Get your stinking paws off me, you damn, dirty ape! It’s time for a trip back to 1968, when a heroic and courageous Colonel George Taylor – definitely not a bitter and cynical Colonel George Taylor – launched into space aboard The Liberty along with his crewmates Dodge, Landon and Stewart in a quest to find a new world explore and maybe start anew. Kinda shortsighted of the mission planners to send three men and only one woman, but it was the 60’s, after all. Little did those planners know that centuries later, the Liberty would crash-land on a brutal and savage planet where apes were the dominant species,and humans were feral, savage animals. Oh, and spoiler alert, Stewart’s hibernation pod cracked and she didn’t survive the trip, so it’s up to the boys to figure things out on their own. It’s been almost 50 years since the original film, is the spoiler alert really necessary?
IDW has taken this story – one of a struggle for survival against seemingly insurmountable odds – and turned it into a co-operative game for up to four players. I should note you can also play it solo, if you’re up for the challenge, and there’s a scaling difficulty option as well, should you find it too difficult or want to challenge yourself further. Let’s take a peek inside the box…
Crackiung it open, we’re greeted by some very nice quality components. Superficial when it comes to gameplay, I know, but there’s just something so much more satisfying about holding sturdy, well made bits. The board is tri-fold, the tokens are thick cut, and there are plastic standees for the Liberty, Taylor, the Ape, and the Statue of Liberty. If you were lucky enough to get the launch edition of the game, you don’t need to use the standees, you get…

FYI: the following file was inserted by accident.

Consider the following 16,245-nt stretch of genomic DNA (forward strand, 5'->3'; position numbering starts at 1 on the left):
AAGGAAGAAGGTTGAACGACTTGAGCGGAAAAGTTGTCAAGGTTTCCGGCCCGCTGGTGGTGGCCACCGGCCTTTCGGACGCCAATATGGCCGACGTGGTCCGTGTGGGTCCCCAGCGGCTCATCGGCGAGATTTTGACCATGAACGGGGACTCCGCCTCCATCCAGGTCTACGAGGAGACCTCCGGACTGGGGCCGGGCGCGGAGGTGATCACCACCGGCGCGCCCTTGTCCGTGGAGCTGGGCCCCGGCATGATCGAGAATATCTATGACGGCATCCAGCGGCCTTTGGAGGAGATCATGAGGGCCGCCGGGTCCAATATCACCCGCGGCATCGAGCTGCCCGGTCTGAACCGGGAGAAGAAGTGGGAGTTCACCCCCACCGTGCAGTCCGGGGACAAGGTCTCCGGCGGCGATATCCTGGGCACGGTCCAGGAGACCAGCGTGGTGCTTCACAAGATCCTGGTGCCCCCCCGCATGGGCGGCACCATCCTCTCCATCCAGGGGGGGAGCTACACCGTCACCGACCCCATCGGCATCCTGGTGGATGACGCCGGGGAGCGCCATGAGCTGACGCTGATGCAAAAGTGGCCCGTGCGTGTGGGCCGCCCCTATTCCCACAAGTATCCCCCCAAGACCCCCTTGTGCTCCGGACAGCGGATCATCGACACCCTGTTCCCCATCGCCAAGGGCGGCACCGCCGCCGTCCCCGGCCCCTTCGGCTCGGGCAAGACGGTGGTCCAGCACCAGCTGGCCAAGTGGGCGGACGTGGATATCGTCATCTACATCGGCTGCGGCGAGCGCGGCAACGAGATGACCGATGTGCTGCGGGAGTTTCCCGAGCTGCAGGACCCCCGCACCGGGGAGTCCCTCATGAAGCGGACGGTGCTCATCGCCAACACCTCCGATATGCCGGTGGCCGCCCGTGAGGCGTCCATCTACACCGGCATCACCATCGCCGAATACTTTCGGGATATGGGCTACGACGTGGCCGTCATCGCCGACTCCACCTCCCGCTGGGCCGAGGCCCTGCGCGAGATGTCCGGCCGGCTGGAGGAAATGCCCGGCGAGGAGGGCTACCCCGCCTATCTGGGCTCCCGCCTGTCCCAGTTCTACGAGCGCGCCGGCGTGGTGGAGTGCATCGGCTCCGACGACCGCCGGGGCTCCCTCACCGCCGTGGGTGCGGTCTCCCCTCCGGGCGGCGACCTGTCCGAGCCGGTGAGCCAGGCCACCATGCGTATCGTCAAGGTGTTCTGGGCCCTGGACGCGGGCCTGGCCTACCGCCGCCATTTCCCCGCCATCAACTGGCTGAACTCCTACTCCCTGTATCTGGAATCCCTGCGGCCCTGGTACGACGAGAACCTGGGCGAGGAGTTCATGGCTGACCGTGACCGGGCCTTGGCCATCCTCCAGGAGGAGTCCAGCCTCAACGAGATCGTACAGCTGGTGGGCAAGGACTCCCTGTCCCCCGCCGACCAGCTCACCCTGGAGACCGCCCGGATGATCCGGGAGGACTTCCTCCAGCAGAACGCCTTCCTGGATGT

… plastric minis! Let’s take a moment to explain what each does, and to cover one of the more unique conceits of the game – everyone’s the came person.
In most multiplayer games – even co-op games – each player has their own token, their own character, whatever. In Planet of the Apes, everyone is playing Taylor, but everyone has a different aspect of his personality – Clever, Defiant, Cynical, Commander – and with them, a different ability only they can use
The game has you playing through the movie. You start with the Liberty’s crash site, and then follow through each major chapter in the film. Every chapter is a race between the human – Taylor – and the ape. The Liberty marks which chapter you’re currently on, while Liberty moves the endgame inexorably closer and closer.
The game sets challenges as you work through each major chapter where you are looking to roll combinations of red, white or grey dice to yield certain results. You can use abilities and action cards to gain additional dice, rerolls or other effects. Each challenge you succeed at moves you closer to finishing the chapter, and moving on to the next. Each you attempt and fail, however, advances the ape, damages the players, or worst of all, advances the Statue of Liberty. If she gets to the end of the track, the game is over. Period.